Close by is the now famous Dorasan Station, once labeled ‘the last station in the South’ but now thought of as ‘the first station before the North’. Opened in 2002, it’s a bright, modern building that receives a mere handful of passengers, largely military personnel, each year.
In May 2007 the station saw its first-ever international train pass by as 100 South Koreans made a cursory visit to the North and back to much political fanfare.
South Koreans remain divided on the train issue. While some are hopeful that the day-long opening of the line might signal the start of a unification process, many are critical and skeptical.
Critical because South Korea paid something in the region of $80 million to the North for the privilege of sending a train 20km over the border.
Skeptical because, despite the pomp and circumstance, there is no sign that the event was anything other than a chance to test the rails and a large-scale publicity stunt.
At lunch, we are warned that not so much as a shandy (beer and lemonade) should pass our lips – not even a single tot of soju, a local variant on vodka that’s drunk in greater quantities than water.
After lunch we will be joining the strictest excursion a tourist can take. If the name Panmunjeom is familiar, it’s most likely that you’re up on world affairs (either that or you were a fan of M*A*S*H in the 1970s). The rural hamlet shot to fame in 1953 when North Korean and American officials met here to sign the armistice that halted the Korean War.
In fact, the village itself has long since disappeared and the correct moniker today is the JSA (Joint Security Area), more romantically known as the Truce Village.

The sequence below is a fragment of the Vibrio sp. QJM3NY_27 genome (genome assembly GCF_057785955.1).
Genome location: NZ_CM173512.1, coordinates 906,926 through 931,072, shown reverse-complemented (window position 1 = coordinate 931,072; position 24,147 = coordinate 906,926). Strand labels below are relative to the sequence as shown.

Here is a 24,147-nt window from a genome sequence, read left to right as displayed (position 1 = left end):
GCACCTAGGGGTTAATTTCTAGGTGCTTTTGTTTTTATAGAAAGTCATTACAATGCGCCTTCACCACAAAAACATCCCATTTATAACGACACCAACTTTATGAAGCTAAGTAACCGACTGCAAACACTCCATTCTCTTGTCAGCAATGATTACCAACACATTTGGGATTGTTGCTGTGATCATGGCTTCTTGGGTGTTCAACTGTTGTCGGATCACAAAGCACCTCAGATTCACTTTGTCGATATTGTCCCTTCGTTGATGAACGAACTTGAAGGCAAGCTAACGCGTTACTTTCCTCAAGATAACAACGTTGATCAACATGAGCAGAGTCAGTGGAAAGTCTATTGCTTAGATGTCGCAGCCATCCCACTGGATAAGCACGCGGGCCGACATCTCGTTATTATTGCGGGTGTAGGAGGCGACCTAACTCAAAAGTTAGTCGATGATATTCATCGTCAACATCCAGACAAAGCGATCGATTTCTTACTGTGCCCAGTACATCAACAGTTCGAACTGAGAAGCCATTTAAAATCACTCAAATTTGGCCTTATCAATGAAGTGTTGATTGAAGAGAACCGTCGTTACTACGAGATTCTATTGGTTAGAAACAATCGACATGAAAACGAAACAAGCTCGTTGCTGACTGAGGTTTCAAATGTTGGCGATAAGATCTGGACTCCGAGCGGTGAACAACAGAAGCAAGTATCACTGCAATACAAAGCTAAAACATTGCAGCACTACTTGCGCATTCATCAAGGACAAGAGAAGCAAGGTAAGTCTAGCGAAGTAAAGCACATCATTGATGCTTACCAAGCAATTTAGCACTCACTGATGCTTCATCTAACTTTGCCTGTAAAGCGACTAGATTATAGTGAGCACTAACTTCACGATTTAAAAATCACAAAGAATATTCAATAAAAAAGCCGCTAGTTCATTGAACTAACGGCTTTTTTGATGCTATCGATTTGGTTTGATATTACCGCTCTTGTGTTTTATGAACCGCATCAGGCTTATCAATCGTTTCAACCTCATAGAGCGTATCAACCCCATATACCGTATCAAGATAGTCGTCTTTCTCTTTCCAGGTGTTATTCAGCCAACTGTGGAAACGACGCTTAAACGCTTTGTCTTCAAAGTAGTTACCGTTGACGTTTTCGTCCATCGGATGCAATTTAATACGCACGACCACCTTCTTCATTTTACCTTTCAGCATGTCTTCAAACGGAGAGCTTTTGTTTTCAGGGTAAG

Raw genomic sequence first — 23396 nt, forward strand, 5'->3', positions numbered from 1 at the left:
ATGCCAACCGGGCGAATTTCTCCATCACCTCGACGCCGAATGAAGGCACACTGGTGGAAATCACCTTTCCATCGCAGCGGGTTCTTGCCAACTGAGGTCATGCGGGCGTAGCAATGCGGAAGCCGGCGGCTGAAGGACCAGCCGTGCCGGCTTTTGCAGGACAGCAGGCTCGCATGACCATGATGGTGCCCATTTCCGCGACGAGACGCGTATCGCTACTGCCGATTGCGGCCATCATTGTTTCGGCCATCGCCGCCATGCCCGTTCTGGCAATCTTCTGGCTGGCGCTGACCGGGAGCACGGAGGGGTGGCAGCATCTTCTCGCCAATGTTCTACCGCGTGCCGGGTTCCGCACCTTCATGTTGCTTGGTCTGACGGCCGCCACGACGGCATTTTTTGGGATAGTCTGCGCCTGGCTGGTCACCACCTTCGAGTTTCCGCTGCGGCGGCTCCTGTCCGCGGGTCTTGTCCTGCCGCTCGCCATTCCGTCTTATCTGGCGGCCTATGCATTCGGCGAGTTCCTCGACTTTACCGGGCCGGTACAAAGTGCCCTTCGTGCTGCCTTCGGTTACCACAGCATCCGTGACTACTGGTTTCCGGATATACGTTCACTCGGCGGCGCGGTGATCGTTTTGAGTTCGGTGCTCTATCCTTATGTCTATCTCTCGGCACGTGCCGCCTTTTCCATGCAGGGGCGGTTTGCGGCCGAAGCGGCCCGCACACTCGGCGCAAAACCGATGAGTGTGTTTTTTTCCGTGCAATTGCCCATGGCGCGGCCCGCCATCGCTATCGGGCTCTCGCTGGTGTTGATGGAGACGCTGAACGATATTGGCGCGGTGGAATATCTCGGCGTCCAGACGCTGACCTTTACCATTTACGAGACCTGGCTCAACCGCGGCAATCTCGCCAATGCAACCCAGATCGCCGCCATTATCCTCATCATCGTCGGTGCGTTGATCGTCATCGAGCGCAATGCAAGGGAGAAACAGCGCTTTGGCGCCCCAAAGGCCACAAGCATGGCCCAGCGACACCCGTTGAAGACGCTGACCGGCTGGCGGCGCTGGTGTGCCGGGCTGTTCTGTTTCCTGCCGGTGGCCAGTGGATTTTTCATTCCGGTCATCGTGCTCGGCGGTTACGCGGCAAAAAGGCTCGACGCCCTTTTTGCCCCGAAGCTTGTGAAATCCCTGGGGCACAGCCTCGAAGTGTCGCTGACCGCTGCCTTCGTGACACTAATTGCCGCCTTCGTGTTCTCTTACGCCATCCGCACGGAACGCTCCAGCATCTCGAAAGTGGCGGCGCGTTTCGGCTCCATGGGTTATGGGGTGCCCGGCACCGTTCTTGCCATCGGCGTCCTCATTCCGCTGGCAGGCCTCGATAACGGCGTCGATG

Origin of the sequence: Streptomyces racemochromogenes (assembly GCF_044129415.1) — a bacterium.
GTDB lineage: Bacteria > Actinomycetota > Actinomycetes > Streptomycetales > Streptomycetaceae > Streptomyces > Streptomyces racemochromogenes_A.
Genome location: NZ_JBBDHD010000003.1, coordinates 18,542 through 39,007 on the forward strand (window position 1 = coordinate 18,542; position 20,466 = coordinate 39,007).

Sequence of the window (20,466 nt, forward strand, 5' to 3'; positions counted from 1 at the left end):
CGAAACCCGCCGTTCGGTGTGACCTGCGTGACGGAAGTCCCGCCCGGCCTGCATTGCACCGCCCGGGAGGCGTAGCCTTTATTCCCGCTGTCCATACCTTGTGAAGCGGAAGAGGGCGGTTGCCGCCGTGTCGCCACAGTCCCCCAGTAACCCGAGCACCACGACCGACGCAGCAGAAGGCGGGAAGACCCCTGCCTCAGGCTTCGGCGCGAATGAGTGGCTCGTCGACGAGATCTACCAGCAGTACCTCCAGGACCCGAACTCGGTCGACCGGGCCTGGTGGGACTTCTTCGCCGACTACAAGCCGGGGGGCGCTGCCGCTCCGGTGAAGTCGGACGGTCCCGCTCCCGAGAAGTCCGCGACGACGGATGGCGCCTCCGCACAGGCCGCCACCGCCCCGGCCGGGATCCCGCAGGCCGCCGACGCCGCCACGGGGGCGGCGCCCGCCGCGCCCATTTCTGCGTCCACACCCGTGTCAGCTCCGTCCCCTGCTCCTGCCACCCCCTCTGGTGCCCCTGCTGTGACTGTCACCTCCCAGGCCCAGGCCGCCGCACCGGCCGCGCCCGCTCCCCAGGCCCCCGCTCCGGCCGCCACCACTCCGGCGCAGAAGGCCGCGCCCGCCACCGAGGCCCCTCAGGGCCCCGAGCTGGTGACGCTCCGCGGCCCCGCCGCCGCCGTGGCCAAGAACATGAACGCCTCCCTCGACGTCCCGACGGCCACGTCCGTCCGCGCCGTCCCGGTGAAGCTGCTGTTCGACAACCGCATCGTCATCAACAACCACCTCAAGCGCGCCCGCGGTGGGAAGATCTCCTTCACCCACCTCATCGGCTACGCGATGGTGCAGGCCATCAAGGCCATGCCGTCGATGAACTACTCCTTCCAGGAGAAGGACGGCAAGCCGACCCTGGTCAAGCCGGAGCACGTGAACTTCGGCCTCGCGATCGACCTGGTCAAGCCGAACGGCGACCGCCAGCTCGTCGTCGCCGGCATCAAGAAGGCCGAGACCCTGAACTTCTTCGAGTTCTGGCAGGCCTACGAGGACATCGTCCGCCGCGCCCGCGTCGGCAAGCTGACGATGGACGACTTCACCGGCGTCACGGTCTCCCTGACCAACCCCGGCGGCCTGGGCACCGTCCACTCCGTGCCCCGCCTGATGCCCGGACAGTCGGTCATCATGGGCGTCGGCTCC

Straddling the north-south border, the JSA is a collection of official buildings where US and South Korean soldiers patrol under the watchful eye of the UN.
These days they don’t mingle with their communist counterparts across the border as they did in the 60s and 70s. A bloody incident in 1976, where two US officials were killed with an axe, led to soldiers being forced to stick to their side of the border.
A Strict Dress Code
For the third time that day, our passports are scrutinized and an official steps aboard to check our attire. This is not a trip for the flippant – there is a strict dress code, facial hair must be tidy and tourists must stick together at all times in that crocodile formation usually reserved for primary school trips.
Our new guide, Austin, doesn’t seem to echo our serious air, somehow sounding more like a Club rep on a booze cruise than a guide about to lead us into territory swarming with soldiers, where reaching North Korea would mean nothing more than a crazy 10-yard dash across the concrete. At one stage she even suggests we might give it a go, then warns us with a giggle that bullets would probably ensue.
Still, she’s full of facts and figures and at least gives us the essential briefing. The most important rule of all is that should we spot a North Korean soldier there should be no interaction – no waving, no speaking and above all, no pointing to the North at any time.
I spent the whole afternoon with my fists clenched so tightly I had nail imprints in my palms for a week. In these situations, I fear that my body might betray me and I’ll find myself wildly pointing at nothing, just to see what might happen.
The Most Mysterious Nation
After yet another briefing we are handed a pass that grants us UN protection and are herded on to a United Nations bus, driven by a South Korean soldier and assisted by a US army sergeant. The atmosphere is somber and although the regulations don’t require it, everyone naturally begins to talk in hushed tones.
We must resemble a funeral procession as we plod through the Freedom Hall and out onto the courtyard. Then suddenly everyone slows and there is a communal sucking in of breath – there it is, just meters from where we are – the clear sight of the most mysterious nation on earth.